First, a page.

Dr. Dame Daphne Sheldrick passed away in 2018 at the age of 83, but her legacy continues with her daughter, Angela Sheldrick as CEO.
David Sheldrick was the founding warden of Kenya's largest national park, Tsavo East National Park. They both worked hard to save wildlife. Dame Daphne focused on baby orphaned elephants that lost their mother due to poaching. The issue to their survival was having "mother's milk". Dame Daphne spent almost three decades trying to develop a formula that simulated a mother elephant's milk and nutrition required for an orphaned elephant to survive. She succeeded, and was the first person in the world to raise elephant orphans and rhinos.
After David Sheldrick's death, Dame Daphne and her family, started the David Sheldrick Wildlife Trust and Orphans' Project in Naroibi National Park.
Fast Fact: For the first two years of life, a baby elephant needs about forty-two gallons of its mother’s milk each week (each elephant rescued gets five pints of milk every three hours, day and night).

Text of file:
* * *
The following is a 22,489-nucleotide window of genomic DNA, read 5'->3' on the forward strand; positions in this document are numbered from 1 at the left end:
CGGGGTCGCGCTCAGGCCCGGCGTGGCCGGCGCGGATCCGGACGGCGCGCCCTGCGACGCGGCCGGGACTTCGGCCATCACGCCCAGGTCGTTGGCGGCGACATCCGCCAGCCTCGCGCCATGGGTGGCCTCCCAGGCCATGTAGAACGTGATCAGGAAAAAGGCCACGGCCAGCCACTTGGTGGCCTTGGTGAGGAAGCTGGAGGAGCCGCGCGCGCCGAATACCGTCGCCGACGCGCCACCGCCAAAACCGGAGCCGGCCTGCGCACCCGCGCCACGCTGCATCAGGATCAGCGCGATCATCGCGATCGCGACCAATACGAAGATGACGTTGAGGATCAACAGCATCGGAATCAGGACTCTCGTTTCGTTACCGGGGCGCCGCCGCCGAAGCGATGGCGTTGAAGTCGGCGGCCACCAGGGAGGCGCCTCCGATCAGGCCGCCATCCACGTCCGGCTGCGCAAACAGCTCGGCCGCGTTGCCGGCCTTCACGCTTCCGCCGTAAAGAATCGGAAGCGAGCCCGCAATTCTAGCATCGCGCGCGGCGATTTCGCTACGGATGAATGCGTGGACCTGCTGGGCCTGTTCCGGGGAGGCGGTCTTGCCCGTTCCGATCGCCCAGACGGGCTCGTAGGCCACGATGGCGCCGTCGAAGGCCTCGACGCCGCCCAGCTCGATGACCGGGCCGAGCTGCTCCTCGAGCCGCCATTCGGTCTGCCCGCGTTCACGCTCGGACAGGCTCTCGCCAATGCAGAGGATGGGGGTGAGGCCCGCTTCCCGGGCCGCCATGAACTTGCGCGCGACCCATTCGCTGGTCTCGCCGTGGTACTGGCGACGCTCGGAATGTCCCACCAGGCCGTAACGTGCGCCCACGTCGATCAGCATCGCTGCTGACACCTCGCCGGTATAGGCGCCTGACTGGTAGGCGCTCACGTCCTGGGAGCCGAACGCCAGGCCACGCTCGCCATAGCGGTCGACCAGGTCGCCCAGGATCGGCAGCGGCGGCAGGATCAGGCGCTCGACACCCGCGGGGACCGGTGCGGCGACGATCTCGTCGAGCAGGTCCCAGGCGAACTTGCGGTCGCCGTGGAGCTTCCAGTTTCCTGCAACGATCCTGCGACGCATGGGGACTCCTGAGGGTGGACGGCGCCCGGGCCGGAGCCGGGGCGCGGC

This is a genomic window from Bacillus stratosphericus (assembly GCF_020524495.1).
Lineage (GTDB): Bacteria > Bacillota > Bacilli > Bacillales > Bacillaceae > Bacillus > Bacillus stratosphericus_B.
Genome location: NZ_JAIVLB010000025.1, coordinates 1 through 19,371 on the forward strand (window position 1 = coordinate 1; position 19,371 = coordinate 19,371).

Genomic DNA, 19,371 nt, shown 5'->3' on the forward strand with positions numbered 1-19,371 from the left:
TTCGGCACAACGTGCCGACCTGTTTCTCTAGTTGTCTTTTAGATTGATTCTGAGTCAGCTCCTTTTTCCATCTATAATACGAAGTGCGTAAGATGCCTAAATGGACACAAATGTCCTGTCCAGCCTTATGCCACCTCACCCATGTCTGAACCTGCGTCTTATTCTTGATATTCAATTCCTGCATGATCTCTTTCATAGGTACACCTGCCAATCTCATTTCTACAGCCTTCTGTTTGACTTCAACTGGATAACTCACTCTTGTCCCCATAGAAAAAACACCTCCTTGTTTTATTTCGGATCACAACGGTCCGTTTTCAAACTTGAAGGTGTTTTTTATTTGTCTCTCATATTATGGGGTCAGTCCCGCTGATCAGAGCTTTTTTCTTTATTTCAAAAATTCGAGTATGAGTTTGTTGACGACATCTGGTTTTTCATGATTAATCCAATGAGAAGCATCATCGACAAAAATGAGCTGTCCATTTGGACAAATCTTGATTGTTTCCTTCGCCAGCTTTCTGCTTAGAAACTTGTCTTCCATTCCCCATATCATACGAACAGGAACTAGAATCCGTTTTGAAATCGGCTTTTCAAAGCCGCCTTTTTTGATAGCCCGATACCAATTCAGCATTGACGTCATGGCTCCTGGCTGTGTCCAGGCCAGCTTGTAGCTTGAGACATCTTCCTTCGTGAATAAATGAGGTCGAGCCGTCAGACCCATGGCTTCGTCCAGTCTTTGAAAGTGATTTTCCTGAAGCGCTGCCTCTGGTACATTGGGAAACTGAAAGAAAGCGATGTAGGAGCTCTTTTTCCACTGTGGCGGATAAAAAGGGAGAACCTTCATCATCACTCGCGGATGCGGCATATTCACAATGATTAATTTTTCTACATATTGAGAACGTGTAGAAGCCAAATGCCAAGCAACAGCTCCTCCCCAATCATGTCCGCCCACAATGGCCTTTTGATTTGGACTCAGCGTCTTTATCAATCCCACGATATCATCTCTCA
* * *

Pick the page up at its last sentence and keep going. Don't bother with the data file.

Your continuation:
Besides David Sheldrick Wildlife Trust (DSWT) raising orphaned infant elephants, they also fund and operate full time anti-poaching mobile units in Tsavo National Parks in Kenya, Africa. "Working closely with Kenya Wildlife Service (KWS) they locate and treat elephants and wildlife injured from poaching activities". Many poachers are caught and arrested thanks to DTWS and KWS dedication to elephant and wildlife conservation.
Sheldrick Wildlife Trust also has six mobile veterinary units and a sky vet that is run by Kenya Wildlife Service. To learn more, click the link.
DSWT also provides water for wildlife, habitat preservation, canine unit for helping to track poachers, area surveillance, and lodges to stay if you want to visit and spend time at their orphanage.
To learn more about David Sheldrick Wildlife Trust and their organization, mission, projects, and conservation of wildlife: David Sheldrick Wildlife Trust